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SPECIAL COVERAGE: Living With Wildfires: San Diego Firestorm 10 Years Later

Preparing For The Return Of The Kiss Statue

In 2012, San Diegans said goodbye to the 25-foot statue of a sailor kissing a nurse that stood for six years on San Diego’s waterfront. It was on loan to the Port of San Diego from the artist Seward Johnson's foundation.

"Unconditional Surrender" returns in 2013 - this time for good. Some people will be thrilled to hear this, while others will undoubtedly cringe. The statue has divided tastes in the city since its arrival.

But love it or hate it, in a little over six weeks, "Unconditional Surrender" will be here to stay. The leadership at the Midway Museum raised $1 million to have it built and permanently installed in the waterfront park between the USS Midway and the Fish Market.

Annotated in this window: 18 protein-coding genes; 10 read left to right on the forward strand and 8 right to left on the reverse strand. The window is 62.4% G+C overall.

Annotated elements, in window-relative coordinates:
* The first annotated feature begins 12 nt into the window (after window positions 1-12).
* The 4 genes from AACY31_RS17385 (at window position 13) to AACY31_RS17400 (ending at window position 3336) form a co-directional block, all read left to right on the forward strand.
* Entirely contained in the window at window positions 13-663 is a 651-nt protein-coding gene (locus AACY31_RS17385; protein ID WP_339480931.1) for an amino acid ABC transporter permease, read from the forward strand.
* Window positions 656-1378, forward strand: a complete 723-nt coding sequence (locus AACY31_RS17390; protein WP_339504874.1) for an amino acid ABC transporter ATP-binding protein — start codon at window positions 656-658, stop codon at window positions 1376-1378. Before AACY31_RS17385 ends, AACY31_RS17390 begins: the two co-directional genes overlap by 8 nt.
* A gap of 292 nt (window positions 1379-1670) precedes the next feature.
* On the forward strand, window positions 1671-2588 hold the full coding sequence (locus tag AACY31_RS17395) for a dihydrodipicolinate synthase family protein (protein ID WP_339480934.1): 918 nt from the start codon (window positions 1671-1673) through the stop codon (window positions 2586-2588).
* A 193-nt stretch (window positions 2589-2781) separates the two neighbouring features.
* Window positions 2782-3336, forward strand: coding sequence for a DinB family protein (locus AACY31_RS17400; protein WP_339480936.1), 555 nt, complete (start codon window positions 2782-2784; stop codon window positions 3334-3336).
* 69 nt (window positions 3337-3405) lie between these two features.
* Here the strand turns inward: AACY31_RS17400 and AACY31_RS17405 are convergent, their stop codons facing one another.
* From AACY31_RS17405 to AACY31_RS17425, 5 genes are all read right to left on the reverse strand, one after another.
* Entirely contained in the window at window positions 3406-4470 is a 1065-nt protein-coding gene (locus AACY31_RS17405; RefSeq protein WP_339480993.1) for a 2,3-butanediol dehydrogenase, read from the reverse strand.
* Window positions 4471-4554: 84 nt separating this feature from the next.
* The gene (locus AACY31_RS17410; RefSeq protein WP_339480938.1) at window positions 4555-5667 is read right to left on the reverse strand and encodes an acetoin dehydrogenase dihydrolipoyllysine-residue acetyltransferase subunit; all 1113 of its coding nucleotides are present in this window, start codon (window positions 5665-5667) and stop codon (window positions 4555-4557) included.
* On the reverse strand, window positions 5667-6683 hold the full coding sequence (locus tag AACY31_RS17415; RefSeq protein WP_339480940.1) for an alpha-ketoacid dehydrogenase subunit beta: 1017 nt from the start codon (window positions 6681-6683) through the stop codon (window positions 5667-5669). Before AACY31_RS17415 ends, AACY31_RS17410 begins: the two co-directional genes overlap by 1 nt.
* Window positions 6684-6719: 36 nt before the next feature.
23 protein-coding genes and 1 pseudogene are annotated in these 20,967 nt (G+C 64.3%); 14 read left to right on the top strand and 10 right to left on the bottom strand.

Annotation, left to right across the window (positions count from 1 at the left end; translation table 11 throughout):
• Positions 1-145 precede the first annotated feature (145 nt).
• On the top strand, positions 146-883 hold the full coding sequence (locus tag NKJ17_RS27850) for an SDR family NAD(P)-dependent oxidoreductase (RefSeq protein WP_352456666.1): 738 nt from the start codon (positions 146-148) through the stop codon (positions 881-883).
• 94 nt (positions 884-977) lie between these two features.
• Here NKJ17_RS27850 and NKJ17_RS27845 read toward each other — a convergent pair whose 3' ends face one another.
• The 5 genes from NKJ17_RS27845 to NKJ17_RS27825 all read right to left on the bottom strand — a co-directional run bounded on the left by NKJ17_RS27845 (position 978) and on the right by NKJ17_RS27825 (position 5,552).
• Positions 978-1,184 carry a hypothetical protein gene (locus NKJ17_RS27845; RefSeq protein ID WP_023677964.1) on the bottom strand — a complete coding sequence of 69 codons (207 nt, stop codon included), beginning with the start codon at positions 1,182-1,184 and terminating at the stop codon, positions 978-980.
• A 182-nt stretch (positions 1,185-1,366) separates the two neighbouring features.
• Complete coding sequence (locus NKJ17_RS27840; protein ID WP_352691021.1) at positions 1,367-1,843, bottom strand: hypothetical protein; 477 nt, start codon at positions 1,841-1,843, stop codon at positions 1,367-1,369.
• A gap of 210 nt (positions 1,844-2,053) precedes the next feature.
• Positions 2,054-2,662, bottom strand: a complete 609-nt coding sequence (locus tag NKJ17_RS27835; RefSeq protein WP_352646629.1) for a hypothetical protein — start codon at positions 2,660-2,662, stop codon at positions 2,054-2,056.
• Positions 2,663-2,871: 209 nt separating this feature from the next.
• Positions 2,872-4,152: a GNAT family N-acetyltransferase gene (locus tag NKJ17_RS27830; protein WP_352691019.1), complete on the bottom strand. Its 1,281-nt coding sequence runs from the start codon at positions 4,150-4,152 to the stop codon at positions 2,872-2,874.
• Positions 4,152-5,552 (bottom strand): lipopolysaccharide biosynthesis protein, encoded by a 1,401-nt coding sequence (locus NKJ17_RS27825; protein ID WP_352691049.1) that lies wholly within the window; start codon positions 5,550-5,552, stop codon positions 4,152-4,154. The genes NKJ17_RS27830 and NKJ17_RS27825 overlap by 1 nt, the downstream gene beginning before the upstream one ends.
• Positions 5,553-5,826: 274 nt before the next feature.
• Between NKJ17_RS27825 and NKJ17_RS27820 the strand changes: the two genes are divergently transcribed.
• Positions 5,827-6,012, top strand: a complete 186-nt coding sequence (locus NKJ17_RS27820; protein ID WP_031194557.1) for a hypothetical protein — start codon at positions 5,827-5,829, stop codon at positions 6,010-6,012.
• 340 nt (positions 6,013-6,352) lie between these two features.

In early January, crews will begin working at the park, readying it for the statue's return.

"Some of the things we’re doing are building a permanent base," said Tanya Castaneda, a spokesperson for the Port of San Diego. "We’re installing lighting that’s mounted on the ground so that it [the statue] will be illuminated at night. It will be really striking at night, and help to add to its iconic status as a fixture on the bay that people visit as a destination."

The new kiss statue will be made out of bronze and painted to look exactly like the old one. Artist Seward Johnson based his sculpture on the historic photograph by Alfred Eisenstaedt of a sailor kissing a nurse in Times Square at the end of World War II.

The statue will be part of the Port’s public art collection.

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